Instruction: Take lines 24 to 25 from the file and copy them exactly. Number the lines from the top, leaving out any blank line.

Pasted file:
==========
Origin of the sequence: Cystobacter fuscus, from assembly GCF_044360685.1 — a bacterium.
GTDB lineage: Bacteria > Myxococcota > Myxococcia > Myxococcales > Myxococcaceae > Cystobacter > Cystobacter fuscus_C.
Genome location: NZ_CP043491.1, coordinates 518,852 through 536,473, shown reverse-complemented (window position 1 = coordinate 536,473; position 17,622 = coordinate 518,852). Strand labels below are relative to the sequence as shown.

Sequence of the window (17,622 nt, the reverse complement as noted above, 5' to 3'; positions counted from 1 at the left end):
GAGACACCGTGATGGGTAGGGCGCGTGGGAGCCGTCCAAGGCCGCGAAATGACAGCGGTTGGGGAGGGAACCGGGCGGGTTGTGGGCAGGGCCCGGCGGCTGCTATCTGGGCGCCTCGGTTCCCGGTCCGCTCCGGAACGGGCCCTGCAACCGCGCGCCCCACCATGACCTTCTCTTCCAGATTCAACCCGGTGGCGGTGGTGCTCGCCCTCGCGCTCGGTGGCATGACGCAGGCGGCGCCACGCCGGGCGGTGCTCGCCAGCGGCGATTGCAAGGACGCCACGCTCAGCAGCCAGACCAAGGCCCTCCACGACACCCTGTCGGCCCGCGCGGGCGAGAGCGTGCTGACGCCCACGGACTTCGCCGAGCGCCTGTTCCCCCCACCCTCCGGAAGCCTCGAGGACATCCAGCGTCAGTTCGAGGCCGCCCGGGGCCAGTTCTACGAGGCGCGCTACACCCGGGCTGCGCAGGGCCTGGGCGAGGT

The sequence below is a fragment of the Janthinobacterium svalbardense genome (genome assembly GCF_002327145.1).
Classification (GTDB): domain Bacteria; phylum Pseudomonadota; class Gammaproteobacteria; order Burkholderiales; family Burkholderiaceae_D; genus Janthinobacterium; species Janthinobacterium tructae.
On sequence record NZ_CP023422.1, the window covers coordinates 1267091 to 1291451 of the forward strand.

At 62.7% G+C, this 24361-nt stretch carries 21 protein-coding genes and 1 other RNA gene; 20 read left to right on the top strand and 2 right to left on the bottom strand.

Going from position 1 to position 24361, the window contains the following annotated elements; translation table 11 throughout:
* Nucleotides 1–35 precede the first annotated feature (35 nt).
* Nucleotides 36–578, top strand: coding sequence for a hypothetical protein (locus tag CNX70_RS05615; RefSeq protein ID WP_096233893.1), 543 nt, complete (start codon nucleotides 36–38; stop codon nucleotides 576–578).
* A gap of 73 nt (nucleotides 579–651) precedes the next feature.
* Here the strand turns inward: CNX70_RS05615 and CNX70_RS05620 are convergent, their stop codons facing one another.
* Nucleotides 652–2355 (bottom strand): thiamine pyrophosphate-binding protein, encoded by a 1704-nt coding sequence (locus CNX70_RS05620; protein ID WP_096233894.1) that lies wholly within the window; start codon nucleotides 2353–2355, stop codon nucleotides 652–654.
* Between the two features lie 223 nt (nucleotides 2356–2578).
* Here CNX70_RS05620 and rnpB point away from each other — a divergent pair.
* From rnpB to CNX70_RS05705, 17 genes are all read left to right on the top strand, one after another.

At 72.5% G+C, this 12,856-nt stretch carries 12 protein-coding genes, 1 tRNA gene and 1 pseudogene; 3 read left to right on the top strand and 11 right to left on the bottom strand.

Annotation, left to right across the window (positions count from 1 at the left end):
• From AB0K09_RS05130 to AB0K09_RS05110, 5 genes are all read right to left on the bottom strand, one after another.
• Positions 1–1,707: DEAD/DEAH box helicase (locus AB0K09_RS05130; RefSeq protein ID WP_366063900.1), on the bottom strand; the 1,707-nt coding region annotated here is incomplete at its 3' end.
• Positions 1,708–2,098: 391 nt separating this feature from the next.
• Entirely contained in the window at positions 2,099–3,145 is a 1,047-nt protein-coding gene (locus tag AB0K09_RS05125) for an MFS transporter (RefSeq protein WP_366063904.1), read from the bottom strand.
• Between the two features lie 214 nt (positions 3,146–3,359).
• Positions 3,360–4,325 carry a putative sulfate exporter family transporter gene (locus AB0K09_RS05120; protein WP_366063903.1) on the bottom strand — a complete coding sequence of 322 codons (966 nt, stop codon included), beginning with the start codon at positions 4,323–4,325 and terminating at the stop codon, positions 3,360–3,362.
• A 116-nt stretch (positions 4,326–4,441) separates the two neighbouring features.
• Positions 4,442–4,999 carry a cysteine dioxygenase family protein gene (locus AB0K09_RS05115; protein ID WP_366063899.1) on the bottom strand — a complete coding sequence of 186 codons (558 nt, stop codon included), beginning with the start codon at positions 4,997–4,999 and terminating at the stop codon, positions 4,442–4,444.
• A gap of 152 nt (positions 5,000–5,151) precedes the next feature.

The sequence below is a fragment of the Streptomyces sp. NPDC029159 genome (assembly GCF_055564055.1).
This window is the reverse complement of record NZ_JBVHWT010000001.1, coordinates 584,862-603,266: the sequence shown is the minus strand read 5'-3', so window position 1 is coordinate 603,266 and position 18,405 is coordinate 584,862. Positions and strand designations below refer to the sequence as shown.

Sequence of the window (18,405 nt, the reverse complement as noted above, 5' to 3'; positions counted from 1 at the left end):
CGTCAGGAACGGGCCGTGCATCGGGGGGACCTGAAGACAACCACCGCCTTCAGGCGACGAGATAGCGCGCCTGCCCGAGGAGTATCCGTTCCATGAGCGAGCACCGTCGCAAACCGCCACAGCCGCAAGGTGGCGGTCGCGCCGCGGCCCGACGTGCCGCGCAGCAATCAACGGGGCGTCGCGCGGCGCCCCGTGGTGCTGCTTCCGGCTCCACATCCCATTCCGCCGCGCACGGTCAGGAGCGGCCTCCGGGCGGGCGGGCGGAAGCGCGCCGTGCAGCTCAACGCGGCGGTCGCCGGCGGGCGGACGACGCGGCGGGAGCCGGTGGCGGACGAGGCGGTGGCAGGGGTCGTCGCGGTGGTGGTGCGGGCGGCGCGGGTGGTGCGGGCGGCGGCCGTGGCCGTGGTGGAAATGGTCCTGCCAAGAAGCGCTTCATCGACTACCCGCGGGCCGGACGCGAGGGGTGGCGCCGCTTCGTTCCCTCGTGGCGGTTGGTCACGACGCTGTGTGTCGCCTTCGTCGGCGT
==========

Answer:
• Entirely contained in the window at positions 2,099–3,145 is a 1,047-nt protein-coding gene (locus tag AB0K09_RS05125) for an MFS transporter (RefSeq protein WP_366063904.1), read from the bottom strand.
• Between the two features lie 214 nt (positions 3,146–3,359).